This is the garrulous chamber. Unlike in the Senate, everything is out in the open. Bills are not lined up behind closed doors. Here, politics is a contact sport. Representatives hunch together in conference, piling up in little mounds. They grab one another, hugging, holding, clasping. Hold your friends and enemies close, it says to me. And business gets done.
This is the stately body, far smaller than the House. Each senator has room to stroll and ponder. With so much space around them, they seem like independent celebrities dealing not just with legislation but with their own distinguished personas. One day while I was there, Walter Cronkite was being honored with a Texas Medal of Arts award. Senator Dan Patrick couldn’t wait to shake his hand.
During my visit one of the biggest fights was over coal plants …
A Waco farmer and rancher who opposes the building of power plants near his property
“We have seen the effects of these plants. My wife and I both have asthma. Two of our children have asthma. We’re both cancer survivors. We have problems on the farm with soil becoming too acidized. Most people have a 401(k). But for farmers and ranchers, their land is their 401(k). Seeing what it’s going to do to my family, my children, my nine grandchildren—I would be a damned wimp if I didn’t fight this thing all the way.”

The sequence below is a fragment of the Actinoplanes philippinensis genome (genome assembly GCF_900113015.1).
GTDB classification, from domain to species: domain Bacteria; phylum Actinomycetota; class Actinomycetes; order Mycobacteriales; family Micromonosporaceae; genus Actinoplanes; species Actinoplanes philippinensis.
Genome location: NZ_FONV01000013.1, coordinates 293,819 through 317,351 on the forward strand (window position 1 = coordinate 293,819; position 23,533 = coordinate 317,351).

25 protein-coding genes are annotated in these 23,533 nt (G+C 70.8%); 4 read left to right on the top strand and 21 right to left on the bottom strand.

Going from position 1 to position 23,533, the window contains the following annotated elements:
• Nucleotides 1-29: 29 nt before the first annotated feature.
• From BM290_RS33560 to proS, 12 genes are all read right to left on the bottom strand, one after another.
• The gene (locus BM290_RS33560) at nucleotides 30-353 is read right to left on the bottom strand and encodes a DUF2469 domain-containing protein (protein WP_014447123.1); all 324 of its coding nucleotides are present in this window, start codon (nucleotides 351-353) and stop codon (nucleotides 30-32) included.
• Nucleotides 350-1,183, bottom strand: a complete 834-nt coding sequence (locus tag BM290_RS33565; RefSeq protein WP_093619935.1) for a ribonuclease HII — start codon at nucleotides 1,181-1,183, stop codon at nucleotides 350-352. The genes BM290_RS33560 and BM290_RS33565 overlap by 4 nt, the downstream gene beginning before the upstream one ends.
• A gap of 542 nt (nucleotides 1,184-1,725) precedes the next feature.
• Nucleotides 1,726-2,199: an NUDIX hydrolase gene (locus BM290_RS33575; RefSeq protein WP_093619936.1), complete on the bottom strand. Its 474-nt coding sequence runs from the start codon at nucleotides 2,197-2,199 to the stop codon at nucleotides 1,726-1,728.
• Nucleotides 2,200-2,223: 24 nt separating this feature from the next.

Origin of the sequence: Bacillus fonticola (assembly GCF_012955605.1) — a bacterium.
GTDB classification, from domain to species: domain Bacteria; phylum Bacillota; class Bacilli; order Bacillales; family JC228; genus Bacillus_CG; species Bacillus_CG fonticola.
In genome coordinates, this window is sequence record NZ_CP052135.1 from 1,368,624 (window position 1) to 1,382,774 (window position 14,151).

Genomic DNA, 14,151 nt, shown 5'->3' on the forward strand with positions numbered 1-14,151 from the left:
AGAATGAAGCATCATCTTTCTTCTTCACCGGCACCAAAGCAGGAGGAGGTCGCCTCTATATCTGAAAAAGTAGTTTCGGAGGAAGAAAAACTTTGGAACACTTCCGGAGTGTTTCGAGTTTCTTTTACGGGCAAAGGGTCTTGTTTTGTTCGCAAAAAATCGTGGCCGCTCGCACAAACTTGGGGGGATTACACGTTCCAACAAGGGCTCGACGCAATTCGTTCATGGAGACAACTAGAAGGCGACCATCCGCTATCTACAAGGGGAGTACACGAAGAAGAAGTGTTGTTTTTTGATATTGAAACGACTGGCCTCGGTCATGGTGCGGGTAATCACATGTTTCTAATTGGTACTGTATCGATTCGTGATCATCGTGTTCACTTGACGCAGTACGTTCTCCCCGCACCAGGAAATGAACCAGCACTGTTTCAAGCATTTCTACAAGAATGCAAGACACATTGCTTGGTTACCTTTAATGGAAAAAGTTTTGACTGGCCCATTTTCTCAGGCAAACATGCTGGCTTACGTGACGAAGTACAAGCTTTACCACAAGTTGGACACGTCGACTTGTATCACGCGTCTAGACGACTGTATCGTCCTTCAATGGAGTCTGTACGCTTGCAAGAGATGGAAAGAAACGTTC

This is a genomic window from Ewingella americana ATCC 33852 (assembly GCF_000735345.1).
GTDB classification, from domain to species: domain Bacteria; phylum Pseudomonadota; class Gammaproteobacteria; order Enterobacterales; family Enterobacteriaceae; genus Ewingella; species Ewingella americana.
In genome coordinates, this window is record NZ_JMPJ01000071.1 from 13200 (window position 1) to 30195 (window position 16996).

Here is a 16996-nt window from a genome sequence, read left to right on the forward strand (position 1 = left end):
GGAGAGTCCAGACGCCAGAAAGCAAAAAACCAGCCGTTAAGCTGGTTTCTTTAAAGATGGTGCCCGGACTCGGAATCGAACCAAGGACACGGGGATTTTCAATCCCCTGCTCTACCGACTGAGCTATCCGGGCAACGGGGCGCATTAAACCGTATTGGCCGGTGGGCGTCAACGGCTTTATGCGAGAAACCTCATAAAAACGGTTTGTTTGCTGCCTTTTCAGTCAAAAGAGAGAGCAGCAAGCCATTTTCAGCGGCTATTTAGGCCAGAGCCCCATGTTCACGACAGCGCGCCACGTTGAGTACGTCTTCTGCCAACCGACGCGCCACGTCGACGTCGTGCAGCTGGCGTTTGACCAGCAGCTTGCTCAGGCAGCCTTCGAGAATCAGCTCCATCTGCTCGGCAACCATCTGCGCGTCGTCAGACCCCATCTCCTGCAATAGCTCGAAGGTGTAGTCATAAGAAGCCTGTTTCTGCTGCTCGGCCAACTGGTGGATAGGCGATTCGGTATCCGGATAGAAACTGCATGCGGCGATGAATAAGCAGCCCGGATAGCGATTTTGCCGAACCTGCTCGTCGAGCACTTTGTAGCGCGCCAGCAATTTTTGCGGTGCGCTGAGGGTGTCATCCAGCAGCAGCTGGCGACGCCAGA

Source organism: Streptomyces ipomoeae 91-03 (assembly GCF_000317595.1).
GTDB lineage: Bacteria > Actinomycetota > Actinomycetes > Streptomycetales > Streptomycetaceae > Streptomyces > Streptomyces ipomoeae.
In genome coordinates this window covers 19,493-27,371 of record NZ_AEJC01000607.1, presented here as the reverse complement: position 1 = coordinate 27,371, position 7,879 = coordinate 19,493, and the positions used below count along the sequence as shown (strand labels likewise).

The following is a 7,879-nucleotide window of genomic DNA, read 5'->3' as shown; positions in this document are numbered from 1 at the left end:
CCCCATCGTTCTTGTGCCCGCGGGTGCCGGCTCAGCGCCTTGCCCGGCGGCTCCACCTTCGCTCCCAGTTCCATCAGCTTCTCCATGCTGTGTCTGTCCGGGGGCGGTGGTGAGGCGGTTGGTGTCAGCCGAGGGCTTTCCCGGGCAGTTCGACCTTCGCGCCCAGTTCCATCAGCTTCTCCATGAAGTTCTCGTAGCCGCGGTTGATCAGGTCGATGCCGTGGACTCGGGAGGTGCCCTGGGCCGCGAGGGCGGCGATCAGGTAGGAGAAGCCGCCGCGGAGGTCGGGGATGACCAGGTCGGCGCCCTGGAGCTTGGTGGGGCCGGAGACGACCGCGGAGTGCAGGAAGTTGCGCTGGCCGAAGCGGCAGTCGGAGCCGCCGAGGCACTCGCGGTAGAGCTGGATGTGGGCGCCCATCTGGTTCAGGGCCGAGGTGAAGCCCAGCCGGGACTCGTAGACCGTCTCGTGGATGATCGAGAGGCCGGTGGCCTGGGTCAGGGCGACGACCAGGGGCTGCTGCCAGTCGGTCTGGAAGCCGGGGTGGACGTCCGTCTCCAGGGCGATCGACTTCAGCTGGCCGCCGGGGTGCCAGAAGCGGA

Rep. Charles “Doc” Anderson
A traditional conservative who, after listening to both sides of the issue, found himself spearheading a coalition of environmental groups, corporate leaders, Republicans, and Democrats in opposing the plants, as well as rethinking the way Texas uses energy.
Rep. Anderson’s chief of staff
“Pulverized coal. He just hates that technology, the emissions that it generates—the oxides, the mercury, the particulate matter, sulfates, C02 . There are better technologies right in front of us. I think we’re on the verge of adopting an energy policy. It may be something in the tax code or in the natural resources code. It will be piecemeal but it will be a policy.”
Tom “Smitty” Smith
State director of Public Citizen, a consumer and environmental watchdog group